Käsewähe is an absolute classic of Swiss cuisine. It is available all year round in many bakeries, and is a particular favourite during the cold winter months. Making it yourself is quite straightforward: the key is choosing the right cheese for the main ingredient. The motto here is that the mixture makes it.
“The motto here is that the mixture makes it.“
First and foremost, Käsewähe works best with a hard cheese like Greyerzer or Emmentaler. That’s because the secret to a creamy Käsewähe lies in the characteristics of the cheese. Soft and cream cheeses can separate quickly and become oily after being heated. The leftovers from a mixed cheeseboard are much more suitable.
If you don’t want to take any chances, use a well-matured cheese. “It’s also important not to use too much cheese. You should cover the base with about a centimetre of grated cheese, then pour over a well-spiced egg mixture,” explains Roman Okle, Head of Emmi Food Service and a trained chef.
Can you freeze cheese?
Even with leftovers, there’s often not enough cheese in the fridge to make a decent Käsewähe. But over the last few weeks there will have been plenty of little chunks that ended up being thrown away because they were no longer fresh enough. This raises the following question: can you freeze cheese?
“Hard cheeses like Sbrinz or Greyerzer are most suitable for freezing.“
Yes, you can. Whether in pieces, grated or entire wheels, cheese can be frozen without any problems. As an added bonus, a frozen piece of cheese is really easy to grate. Hard cheeses like Sbrinz or Greyerzer are most suitable for freezing.
The reason for this is simple: when cheese is frozen, the water in it freezes and forms ice crystals. These crystals break up the cheese’s protein structure. When it’s defrosted, the flexible cheese structure is broken and falls apart, but if the cheese is melted then this becomes largely irrelevant. You should therefore avoid freezing soft and fresh cheeses, which lose their consistency to such an extent that they become curdled.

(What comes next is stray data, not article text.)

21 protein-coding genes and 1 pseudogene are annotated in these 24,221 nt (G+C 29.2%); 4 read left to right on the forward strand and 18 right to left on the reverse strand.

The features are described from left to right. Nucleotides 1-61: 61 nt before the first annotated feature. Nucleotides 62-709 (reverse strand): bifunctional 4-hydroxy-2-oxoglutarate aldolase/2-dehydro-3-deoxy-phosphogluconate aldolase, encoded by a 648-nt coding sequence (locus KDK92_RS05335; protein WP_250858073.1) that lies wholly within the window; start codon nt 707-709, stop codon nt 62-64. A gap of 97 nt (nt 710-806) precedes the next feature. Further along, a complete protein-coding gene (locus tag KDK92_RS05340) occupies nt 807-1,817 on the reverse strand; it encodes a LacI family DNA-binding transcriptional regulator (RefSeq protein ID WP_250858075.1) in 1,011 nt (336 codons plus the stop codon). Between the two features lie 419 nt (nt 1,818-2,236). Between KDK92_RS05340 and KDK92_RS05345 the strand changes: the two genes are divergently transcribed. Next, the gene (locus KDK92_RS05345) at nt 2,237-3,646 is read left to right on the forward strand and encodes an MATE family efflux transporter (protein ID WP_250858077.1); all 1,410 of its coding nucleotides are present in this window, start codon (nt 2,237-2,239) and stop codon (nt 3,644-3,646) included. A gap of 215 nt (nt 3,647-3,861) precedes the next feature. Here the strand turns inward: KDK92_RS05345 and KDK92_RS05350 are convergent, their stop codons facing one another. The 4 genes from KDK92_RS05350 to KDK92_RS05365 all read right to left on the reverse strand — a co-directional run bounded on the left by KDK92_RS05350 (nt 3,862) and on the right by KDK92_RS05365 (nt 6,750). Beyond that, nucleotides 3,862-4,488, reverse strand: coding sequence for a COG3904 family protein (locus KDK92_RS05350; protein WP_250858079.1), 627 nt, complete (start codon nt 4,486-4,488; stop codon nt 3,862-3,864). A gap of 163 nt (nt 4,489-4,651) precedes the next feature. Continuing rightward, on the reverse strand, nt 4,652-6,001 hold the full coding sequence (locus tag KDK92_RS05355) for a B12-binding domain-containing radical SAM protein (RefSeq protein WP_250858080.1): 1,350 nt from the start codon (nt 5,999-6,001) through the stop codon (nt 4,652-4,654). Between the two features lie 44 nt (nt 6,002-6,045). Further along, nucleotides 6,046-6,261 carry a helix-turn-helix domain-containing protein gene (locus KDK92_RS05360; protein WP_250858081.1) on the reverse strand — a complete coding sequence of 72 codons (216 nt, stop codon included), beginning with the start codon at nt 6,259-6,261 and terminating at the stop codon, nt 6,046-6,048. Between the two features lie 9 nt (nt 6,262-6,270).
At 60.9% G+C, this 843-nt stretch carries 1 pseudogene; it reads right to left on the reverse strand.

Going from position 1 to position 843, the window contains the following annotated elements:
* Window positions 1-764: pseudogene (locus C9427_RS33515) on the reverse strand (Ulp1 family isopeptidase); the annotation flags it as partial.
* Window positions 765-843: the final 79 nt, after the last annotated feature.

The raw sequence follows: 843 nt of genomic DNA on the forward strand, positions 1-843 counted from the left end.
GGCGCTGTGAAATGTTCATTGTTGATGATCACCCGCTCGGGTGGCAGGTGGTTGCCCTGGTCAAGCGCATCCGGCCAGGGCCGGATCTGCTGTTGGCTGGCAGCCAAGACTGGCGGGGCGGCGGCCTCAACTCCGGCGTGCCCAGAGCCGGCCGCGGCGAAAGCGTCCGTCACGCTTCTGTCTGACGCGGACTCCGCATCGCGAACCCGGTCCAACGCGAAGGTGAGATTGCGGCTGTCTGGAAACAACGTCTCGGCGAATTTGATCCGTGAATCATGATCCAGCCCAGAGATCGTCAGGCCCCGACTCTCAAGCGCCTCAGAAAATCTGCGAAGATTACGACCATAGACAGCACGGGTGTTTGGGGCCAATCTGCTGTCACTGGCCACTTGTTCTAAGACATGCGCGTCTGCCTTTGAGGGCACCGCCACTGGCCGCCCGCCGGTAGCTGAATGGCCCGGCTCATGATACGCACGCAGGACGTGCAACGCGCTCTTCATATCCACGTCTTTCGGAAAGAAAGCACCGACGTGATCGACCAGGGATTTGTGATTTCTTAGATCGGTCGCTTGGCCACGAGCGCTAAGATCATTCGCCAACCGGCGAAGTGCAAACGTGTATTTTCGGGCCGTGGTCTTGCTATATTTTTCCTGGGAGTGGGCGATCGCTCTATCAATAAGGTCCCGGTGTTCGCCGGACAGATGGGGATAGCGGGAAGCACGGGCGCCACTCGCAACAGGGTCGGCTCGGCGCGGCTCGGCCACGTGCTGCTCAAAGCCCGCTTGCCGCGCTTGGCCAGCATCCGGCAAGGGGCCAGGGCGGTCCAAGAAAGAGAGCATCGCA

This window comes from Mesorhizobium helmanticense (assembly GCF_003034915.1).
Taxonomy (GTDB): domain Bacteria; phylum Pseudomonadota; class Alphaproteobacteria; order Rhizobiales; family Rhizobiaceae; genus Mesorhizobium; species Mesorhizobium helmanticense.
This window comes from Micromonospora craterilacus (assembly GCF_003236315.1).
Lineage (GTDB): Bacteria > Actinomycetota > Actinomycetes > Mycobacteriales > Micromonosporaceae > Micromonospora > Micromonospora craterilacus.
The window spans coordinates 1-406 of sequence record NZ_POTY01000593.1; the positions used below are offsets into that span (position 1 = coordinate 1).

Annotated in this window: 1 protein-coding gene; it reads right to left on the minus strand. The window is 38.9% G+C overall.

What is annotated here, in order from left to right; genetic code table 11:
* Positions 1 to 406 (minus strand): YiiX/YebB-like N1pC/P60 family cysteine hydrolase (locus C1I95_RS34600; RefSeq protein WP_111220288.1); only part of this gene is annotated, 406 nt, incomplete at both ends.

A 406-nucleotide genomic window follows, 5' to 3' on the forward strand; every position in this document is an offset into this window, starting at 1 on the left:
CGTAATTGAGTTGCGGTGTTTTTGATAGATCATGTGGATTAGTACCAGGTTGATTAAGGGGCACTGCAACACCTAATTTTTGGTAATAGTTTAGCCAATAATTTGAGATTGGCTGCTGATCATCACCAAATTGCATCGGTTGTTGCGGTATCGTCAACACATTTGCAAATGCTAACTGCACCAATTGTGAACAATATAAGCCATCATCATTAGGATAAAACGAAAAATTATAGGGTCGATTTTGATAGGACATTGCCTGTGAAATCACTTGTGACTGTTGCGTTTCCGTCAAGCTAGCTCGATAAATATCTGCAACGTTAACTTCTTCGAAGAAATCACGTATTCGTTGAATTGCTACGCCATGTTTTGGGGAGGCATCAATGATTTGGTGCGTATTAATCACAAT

An important side note
Smeared-rind cheese is not suitable for Käsewähe. “The smear is very dominant. The rind also means that the cheese mass isn’t creamy enough, as it doesn’t melt,” says Klaus Kühefuss, Head of Cheese Development at Emmi. A small amount of rind is okay, but be sure to choose a washed-rind variety like Raclette Suisse. Raclette cheese is generally an exception, providing a creamy finish to a Käsewähe with other hard cheeses.
Preparation time: 30 minutes
Standing time: 30 minutes
Baking time: 30 minutes
300g puff pastry
1 tbsp oil
Salt and pepper
200g cream or milk
250g KALTBACH Gruyère AOP
Freshly grated nutmeg
Butter for greasing the moulds
Flour for rolling
Baking beans for blind baking
- Cut the leek into strips. Sweat briefly in a pan with a tbsp of oil. Whisk the cream and eggs together and season to taste with salt, pepper and nutmeg.
- Preheat the oven to 220°C. Grease 4 Käsewähe moulds lightly with butter. Roll out the puff pastry and line the prepared moulds. Prick holes in the pastry with a fork, then cover the base with baking parchment and beans. Blind bake the pastry on the bottom oven shelf for 8 minutes.
- Remove the moulds from the oven. Quickly spread the leek strips over the pastry bases, then roughly grate the cheese and sprinkle on top. Pour over the egg mixture. Bake the Käsewähen on the bottom shelf of a hot oven for around 20 minutes or until golden brown. Leave to cool on a wire rack and serve warm or cold.